Rough green snakes are the kind you see in pictures with funny hats on them. The thin, bright green snakes grow up to three feet (0.91 m) in length and spend most of their time in bushes or other covers. They can be hard to spot thanks to their great camouflage in these settings.
Mainly feeding on insects, especially grasshoppers, these snakes don’t have any kind of venom and are generally harmless for people. They tend to run away and hide when approached, but can still bite if handled improperly.
Central Texas along rivers is where you’ll find the highest populations of rough green snakes. They fall prey to birds of prey, other snakes, and when they fall into the water even fish.
Texas milk snakes grow to be between 24 and 35 inches ( 60.96 cm – 88.9 cm) and have very similar markings to coral snakes. The main way to identify them is a white stripe instead of a yellow one, with the red stripes touching the black ones instead of the yellow.
Milk snakes have 25 separate subspecies and can be found in a vast range around the world. In Texas, they’re typically found in forested areas. They move around mostly at night while preferring to spend time underneath cover in the day.
They get the name milk snake for being found so often inside barns. Of course, these snakes don’t drink milk, and they tend to gravitate towards barns because of how often you can find mice (their primary food source) in them.
Outside of rodents, milk snakes will eat insects, smaller snakes, and lizards. They’re a favorite food for adult coral snakes, as well as birds of prey.
Texas is home to a variety of other nonvenomous species aside from the ones we’ve covered. The most common are listed above, however, you’ll likely be able to find plenty more.
- Scarlet King Snake
- Similar in color to coral and milk snakes, these snakes primarily feed on eggs.
- Garter Snakes
- Almost always have a long stripe down their body, these snakes can range in color from blue to orange and green to red.
- Texas Patchnose
- A fast-moving, daytime hunter found across Texas.
- Resembling a whip with a black head fading to white or tan along the body, they’re one of the longest snakes in Texas.
Texas is a wonderful place for snakes to live. While Central Texas has the highest number of species, snakes can be found everywhere in the state.
This is likely because Texas has a warm climate with very mild Winters most years. It also ranges from arid deserts that some rattlesnakes prefer to humid swamps.
Since snakes are cold-blooded reptiles, they rely on the warmer climate to keep their body temperature high. The Southern United States itself is home to a much higher number of snakes and snake species than the Northern United States.
Urban sprawl, deforestation, pollution, draining swamplands, and increased farmland area are all factors that reduce the available habitat for snakes. These activities also cut off existing habits from one another, fragmenting populations.
In essence, it makes moving areas to find prey even more difficult for reptiles with low mobility. If their prey is exhausted or leaves because of a lack of resources, then the snake population in an area may simply die out even if there is plenty of space for them.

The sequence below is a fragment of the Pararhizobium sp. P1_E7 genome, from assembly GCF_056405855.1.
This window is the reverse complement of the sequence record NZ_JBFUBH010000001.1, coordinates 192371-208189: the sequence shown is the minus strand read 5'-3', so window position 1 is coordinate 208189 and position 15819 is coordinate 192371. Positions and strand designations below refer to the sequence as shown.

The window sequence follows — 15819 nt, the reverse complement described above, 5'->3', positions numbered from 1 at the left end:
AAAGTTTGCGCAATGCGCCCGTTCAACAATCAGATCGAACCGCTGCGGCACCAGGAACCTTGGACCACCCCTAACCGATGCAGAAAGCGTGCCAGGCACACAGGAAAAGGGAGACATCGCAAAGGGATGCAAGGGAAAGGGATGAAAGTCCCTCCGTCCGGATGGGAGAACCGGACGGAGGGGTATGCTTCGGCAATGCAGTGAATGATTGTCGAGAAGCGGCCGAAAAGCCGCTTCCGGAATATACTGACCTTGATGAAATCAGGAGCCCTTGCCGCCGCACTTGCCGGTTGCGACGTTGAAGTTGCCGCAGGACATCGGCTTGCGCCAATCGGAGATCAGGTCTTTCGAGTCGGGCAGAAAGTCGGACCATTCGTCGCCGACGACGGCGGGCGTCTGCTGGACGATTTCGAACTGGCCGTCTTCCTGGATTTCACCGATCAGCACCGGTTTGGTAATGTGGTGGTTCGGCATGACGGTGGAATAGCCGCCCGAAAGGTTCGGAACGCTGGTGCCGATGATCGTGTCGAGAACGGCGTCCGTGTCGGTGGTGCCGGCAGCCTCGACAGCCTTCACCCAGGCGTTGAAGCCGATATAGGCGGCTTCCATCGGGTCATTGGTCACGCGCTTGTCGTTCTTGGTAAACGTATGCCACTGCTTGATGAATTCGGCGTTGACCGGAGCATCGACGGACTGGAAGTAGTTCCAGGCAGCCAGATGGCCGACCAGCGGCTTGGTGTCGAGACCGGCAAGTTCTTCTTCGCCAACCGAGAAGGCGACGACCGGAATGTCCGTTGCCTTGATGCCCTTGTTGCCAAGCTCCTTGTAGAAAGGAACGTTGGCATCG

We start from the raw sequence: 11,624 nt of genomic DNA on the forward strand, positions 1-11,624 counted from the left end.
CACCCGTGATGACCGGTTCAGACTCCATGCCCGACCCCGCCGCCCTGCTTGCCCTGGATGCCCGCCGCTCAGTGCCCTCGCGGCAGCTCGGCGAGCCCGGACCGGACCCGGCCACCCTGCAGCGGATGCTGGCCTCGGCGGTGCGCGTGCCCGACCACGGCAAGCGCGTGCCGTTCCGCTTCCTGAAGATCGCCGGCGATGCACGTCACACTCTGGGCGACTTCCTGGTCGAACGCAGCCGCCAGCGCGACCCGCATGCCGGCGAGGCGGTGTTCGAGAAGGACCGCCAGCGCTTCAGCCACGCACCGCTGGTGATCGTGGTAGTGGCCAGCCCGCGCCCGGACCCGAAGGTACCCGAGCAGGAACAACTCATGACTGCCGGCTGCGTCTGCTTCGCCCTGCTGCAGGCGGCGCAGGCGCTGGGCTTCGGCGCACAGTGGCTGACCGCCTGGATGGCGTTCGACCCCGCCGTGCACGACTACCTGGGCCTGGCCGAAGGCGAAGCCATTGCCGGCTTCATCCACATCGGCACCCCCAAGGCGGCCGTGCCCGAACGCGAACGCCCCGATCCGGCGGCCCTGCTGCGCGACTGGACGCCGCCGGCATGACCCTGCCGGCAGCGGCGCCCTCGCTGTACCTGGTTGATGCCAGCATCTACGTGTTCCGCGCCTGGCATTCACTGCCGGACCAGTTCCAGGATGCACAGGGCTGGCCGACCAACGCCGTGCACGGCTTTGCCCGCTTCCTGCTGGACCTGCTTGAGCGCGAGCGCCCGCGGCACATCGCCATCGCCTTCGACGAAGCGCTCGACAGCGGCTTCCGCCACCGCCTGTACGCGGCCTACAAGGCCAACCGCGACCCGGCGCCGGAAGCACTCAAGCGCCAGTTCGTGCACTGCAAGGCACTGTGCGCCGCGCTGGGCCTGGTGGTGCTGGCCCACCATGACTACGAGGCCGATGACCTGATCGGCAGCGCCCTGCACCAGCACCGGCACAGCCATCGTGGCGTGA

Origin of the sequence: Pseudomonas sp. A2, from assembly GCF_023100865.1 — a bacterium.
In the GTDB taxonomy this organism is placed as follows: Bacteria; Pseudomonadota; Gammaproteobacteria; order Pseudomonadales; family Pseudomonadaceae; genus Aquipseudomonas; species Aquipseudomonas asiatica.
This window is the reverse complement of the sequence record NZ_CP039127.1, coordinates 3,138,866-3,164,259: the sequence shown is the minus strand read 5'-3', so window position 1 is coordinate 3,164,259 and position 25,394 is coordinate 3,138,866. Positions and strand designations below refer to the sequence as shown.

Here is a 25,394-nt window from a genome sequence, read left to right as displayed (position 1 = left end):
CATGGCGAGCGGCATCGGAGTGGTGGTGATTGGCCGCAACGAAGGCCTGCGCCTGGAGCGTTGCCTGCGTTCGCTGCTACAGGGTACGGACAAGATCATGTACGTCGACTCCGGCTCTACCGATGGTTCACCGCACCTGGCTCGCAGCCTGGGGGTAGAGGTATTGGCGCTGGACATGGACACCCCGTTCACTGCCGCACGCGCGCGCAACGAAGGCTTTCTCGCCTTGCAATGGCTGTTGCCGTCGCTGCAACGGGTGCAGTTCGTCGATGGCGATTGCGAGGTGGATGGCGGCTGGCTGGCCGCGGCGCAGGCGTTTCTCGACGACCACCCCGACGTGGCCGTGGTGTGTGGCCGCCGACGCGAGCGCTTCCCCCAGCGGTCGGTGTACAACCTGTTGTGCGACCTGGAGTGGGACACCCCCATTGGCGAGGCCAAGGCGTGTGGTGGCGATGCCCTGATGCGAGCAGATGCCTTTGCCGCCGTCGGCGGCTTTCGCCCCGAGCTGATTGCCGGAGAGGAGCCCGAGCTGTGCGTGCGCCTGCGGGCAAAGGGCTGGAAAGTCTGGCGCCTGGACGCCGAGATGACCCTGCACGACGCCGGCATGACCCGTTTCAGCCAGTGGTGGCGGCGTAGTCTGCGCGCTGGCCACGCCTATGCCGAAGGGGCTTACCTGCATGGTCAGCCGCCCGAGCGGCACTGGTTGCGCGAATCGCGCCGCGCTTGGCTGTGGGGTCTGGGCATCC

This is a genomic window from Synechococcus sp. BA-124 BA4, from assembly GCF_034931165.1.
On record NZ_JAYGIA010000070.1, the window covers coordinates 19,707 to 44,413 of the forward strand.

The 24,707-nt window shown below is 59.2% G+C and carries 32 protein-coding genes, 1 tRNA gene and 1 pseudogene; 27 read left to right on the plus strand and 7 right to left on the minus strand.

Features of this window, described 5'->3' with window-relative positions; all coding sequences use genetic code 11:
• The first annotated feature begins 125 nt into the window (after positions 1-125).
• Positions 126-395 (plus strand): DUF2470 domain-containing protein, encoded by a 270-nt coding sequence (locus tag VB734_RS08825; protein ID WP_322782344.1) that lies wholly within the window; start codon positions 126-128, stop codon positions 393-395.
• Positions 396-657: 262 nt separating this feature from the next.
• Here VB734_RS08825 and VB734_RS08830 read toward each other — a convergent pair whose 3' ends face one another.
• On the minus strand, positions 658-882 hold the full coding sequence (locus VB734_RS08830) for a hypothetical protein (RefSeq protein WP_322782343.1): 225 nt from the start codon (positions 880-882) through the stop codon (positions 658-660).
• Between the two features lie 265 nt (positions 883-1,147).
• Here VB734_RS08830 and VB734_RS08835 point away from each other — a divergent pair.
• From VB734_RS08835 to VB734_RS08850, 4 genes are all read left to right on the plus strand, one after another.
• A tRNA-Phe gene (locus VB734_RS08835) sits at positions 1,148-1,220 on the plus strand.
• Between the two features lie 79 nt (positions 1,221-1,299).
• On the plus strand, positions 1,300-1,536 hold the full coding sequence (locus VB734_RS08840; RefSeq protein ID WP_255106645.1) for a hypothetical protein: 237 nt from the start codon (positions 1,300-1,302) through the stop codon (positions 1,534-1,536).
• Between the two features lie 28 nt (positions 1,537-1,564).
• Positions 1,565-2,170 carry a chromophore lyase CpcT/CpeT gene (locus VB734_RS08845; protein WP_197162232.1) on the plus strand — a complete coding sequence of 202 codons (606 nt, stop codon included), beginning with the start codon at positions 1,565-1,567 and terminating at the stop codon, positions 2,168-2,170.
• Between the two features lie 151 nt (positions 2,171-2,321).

The major effect of climate change on snakes is that their territory is expanding Northward. All snakes have preferred temperature ranges, and as it heats up outside, they move where they’re most comfortable.
Being cold-blooded, hotter weather gives snakes more energy and makes them more active. Being more active means they need to consume more food. As time goes on, we’ll likely see snakes migrating into more populated areas in search of food.
Higher temperatures are also a driving force for faster plant growth. In turn, this leads to higher populations of rodents, a key prey item for most species of snakes. With more prey available and higher ambient temperatures driving reproduction, it’s likely to lead to an increase in snake populations and more confrontation with people.
Snake venom is incredibly complex in its chemical makeup and function. It can however be boiled down to three main kinds of toxins based on the venom’s effects. These are hemotoxins, neurotoxins, and cytotoxins.
Snakes aren’t limited to one kind of venom either. Many snakes carry a combination of multiple venom types to bring down prey and defend themselves from animals much larger than them. The potency of venom is also important, as some snakes are essentially not venomous as their venom is only effective in small animals.
Texas Snakes FAQ
What to do if you stumble across a snake?
Whether you can identify the snake or not, your best option is to back away from it while keeping an eye on it. Give the snake a wide berth, don’t mess with it, don’t agitate it, and don’t try to touch it.
Even nonvenomous bites hurt, while venomous bites require immediate medical attention.
Immediately call 911 and request help. You will want to get to a local hospital as quickly as possible to receive antivenom. Move away from the snake to avoid being struck again, and then remain calm and avoid moving to slow the spread of the venom.
If possible, keep the bite location lower than your heart. This also helps slow the spread of the venom. Don’t do anything that speeds up your heart rate, DO NOT try to cut or suck out the venom, and do not apply a tourniquet to slow the spread.